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Office Tower Near Airport OKd After Trim

Times Staff Writer

The San Diego City Council Tuesday approved construction of a 10-story office building 80 feet north of the approach corridor to Lindbergh Field--after the developer agreed to trim the height of the building by 39 feet.

The proposed office tower, which in the past has aroused concerns over safety from the Air Line Pilots Assn. and the San Diego Unified Port District, will be 130 feet tall under a compromise between the city and the developer approved in a 7-0 vote. Its final design must be approved by City Architect Michael Stepner.

The pilots association and the Port District have dropped their objections to Cheng Development’s plans for the 336,102-square-foot office tower on the block bounded by 4th and 5th avenues and Kalmia and Laurel streets, which was repeatedly approved by the Federal Aviation Administration, according to a Planning Department report and Councilman Bob Filner.

Company Protests

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The proposal did, however, bring objections from Vincent Bartolotta, attorney for Alesio Investment Co., which owns the adjacent 5th Avenue Financial Center that houses Mr. A’s restaurant.

Bartolotta told the council Tuesday that the new structure will pose a hazard to both commercial and private aircraft by adding to the terrain another high-rise structure that cuts into pilots’ safety margin.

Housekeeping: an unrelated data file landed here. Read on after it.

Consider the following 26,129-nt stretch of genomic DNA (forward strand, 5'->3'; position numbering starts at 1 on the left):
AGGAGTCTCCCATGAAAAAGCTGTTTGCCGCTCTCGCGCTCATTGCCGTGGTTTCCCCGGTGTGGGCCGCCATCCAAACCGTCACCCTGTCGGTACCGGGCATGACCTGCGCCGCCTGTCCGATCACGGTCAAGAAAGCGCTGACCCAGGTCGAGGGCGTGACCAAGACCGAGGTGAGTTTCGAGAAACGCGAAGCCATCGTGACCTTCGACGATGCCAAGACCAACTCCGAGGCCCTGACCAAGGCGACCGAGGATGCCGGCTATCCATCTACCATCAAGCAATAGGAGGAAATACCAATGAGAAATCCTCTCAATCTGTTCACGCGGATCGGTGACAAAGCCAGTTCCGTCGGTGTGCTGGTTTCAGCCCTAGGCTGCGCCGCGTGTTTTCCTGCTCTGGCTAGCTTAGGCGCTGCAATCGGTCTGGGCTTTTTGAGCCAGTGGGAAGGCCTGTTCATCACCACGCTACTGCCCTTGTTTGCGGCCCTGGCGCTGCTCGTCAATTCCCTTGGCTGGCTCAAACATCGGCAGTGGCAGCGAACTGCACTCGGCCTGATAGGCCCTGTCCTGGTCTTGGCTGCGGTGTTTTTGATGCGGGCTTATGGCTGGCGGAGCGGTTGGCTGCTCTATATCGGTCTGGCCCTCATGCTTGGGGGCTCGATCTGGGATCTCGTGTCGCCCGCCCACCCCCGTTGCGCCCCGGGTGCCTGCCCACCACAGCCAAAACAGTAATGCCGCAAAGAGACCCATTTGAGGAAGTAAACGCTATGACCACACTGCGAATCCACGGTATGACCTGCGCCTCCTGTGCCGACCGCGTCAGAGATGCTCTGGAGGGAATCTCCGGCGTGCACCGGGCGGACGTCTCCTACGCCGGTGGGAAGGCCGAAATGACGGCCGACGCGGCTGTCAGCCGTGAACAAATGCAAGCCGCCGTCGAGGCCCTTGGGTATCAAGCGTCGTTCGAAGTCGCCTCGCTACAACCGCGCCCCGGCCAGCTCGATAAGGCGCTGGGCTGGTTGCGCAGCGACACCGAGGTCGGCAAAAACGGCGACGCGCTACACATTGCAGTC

“Our concern isn’t just with the height of the building, it’s with the lateral side movement,” Bartolotta said. “It wouldn’t take something as big as what flies in and out of (Lindbergh) to eat up 80 feet in a minute.”

Bartolotta said private pilots who bank around the east and west sides of his building may strike the new structure, particularly in bad weather.

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Fears Discounted

But David Mulliken, an attorney for Cheng Development, said that, although the building will be 80 feet from the edge of the approach corridor, it is 1,580 feet from the center line used by commercial pilots.

Private pilots fly above all the multistory commercial and residential buildings in the area, and could not hit the Cheng office tower without first slamming into existing residential structures of similar height east and south of the proposed building, Mulliken said in an interview.

“To stand up here and say safety is still an issue is just flat irresponsible,” Mulliken said.

The FAA ruled in March that the building, then proposed for 190 feet, would not pose a hazard. But, when the pilots association and the Port District appealed that decision, the FAA told Cheng to remove decorative spires planned for the top of the structure and again ruled that the building is not a hazard.

The pilots association again appealed but later withdrew its objection. The Port District withdrew its opposition on the condition that the building be trimmed to 130 feet, Filner said.


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